A root certificate authority, often referred to as the foundation of trust in your PKI system, is pivotal for authenticating a certificate chain. For this chain to be trusted, the root certificate must be embedded into the operating system’s trusted root store.
Given its role as the foundational trust element for your entire certificate chain, the root CA’s security is paramount. If malicious entities gain access to your root CA, they essentially have a master key to your digital realm. Hence, securing the root certificate authority acts as a bulwark against potential intruders. Consequently, root CAs are traditionally stored offline in concealed, fortified locations, only to be accessed and activated by the PKI team for tasks like issuing a new CA or signing a Certificate Revocation List (CRL).
This is a great question! The short (and only) answer – yes, you need a root CA. Organizations are recommended to use a Two-Tier CA Hierarchy (more detail below), which requires a root CA. Whether you want to run it or give it to Keytos, it honestly makes no difference – root CAs are paramount to your security posture. Before deciding how to implement it and how many CAs to chain to your root CA, though, it is important that you consider the scale of your organization, the technical infrastructure you have in place, and the CA hierarchy that your organization chooses.
Large enterprises can use one root CA to chain up multiple CAs and have one trusted root, such as having an Intune CA, a Smartcard CA, and an SSL CA, and only having to push one root to all their devices. On the other hand, SMBs – while they might only have one issuing CA – are still recommended to have a root CA as a root of trust that is kept offline and kept secure.
Maintaining your own root CA requires money, manpower and expertise. It is vital to take into consideration the resources that your organization may or may not have to manage the many responsibilities associated with a root CA, like CRL updates, HSM management, and a secure storage location for the CA.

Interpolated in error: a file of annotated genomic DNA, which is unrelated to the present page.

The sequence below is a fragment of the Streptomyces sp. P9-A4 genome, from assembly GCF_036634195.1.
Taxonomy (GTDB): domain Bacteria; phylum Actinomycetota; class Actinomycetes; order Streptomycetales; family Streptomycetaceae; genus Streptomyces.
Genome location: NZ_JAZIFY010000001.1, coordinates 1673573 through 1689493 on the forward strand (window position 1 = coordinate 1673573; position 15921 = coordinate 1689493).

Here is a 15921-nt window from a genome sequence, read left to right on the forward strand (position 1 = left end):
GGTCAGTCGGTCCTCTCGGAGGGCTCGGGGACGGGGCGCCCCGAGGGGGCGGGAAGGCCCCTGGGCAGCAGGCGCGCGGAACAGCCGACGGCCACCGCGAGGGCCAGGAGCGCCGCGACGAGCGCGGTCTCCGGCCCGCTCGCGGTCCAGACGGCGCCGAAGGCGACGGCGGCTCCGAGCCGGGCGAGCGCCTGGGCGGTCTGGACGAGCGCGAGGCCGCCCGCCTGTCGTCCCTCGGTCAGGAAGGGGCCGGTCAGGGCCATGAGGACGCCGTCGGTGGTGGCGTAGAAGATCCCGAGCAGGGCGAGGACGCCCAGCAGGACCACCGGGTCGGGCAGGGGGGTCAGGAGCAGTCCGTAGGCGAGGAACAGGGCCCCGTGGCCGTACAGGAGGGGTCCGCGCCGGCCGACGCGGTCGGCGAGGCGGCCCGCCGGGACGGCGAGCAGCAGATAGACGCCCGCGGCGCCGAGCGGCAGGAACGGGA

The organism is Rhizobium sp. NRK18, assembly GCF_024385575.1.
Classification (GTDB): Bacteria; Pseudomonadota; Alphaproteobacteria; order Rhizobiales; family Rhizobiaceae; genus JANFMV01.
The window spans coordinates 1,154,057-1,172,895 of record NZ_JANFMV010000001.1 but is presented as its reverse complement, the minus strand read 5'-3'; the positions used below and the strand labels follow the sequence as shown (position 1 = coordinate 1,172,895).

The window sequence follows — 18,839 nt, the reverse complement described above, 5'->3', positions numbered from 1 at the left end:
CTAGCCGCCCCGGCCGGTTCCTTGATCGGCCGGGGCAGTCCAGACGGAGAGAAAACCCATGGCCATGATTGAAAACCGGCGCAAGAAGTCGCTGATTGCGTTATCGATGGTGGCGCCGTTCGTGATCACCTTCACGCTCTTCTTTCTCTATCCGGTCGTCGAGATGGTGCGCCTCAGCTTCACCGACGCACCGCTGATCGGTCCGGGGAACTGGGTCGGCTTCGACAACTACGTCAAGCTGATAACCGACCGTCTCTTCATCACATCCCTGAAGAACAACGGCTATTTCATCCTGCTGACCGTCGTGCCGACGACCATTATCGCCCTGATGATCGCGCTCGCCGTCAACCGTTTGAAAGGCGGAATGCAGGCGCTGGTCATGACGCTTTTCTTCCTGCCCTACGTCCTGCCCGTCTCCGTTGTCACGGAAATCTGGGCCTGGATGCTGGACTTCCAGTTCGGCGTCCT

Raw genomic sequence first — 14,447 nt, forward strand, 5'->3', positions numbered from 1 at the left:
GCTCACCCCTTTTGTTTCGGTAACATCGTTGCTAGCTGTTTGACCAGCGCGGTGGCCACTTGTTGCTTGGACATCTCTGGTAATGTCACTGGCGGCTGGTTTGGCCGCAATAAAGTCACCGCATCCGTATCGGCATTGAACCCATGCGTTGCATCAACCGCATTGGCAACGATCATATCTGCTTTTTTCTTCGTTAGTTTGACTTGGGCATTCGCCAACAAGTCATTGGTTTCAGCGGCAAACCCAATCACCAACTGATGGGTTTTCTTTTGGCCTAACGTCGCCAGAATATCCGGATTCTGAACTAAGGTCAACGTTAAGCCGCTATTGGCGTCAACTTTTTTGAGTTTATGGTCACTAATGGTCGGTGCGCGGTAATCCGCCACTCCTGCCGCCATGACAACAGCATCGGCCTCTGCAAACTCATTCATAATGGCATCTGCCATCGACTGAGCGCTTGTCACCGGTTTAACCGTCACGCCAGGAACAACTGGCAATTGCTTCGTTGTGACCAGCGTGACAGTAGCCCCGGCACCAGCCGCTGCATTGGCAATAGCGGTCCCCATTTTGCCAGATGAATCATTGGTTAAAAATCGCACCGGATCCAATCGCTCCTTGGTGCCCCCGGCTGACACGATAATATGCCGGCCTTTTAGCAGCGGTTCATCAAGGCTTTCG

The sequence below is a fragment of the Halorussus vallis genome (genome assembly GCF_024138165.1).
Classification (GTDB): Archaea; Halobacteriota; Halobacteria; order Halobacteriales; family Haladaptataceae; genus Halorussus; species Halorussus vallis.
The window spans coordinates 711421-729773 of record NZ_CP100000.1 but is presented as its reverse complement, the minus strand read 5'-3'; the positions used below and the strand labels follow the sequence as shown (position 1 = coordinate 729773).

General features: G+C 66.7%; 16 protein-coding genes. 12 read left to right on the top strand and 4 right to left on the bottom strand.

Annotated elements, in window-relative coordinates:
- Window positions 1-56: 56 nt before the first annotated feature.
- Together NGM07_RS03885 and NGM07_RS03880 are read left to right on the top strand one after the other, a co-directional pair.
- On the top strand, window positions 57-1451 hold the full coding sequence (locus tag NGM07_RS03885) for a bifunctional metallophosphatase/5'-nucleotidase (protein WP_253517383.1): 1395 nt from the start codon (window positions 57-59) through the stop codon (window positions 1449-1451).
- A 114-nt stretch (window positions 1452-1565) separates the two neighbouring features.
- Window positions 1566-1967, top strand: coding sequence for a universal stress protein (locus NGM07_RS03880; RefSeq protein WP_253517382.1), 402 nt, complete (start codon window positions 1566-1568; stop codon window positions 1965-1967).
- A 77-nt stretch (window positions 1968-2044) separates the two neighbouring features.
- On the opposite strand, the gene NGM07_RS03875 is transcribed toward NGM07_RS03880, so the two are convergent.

Additionally, if you anticipate your organization growing or expanding its digital services in the near future, having a root certificate authority could streamline the process of adding and authenticating new services. Organizations aiming for a more agile approach to adapting to future technological shifts might also benefit from their own root CA.
CA hierarchy is, put simply, the number of tiers (levels) per each CA, and choosing the number of tiers in a CA hierarchy is vital to effective PKI planning. There are three options to choose from: Single/One-Tier Hierarchy, Two-Tier Hierarchy, and Three-Tier Hierarchy. Root CAs play an important role in all of these tiers, with each tier having different roles for the root CA and, hence, different ways for the root CA to interact with the issuing CA. Check out this blog outlining the difference between a root CA and an issuing CA to learn more. We recommend organizations use a Two-Tier PKI Hierarchy, but feel free to check out our blog defining what is a CA hierarchy and which CA hierarchy you should use for more information on that front.
When creating EZCA, the Azure based PKI, we were cognizant of the varied needs of our clientele. Some clients might have pre-existing offline root CAs under the care of their PKI experts, while others might lack a root CA and wish to avoid the complexities and costs linked with its upkeep, such as managing CRLs, Hardware Security Modules (HSM), and ensuring the root CA’s secure storage. With this in mind, EZCA offers flexibility by accommodating both user-provided root CAs and managed root CAs.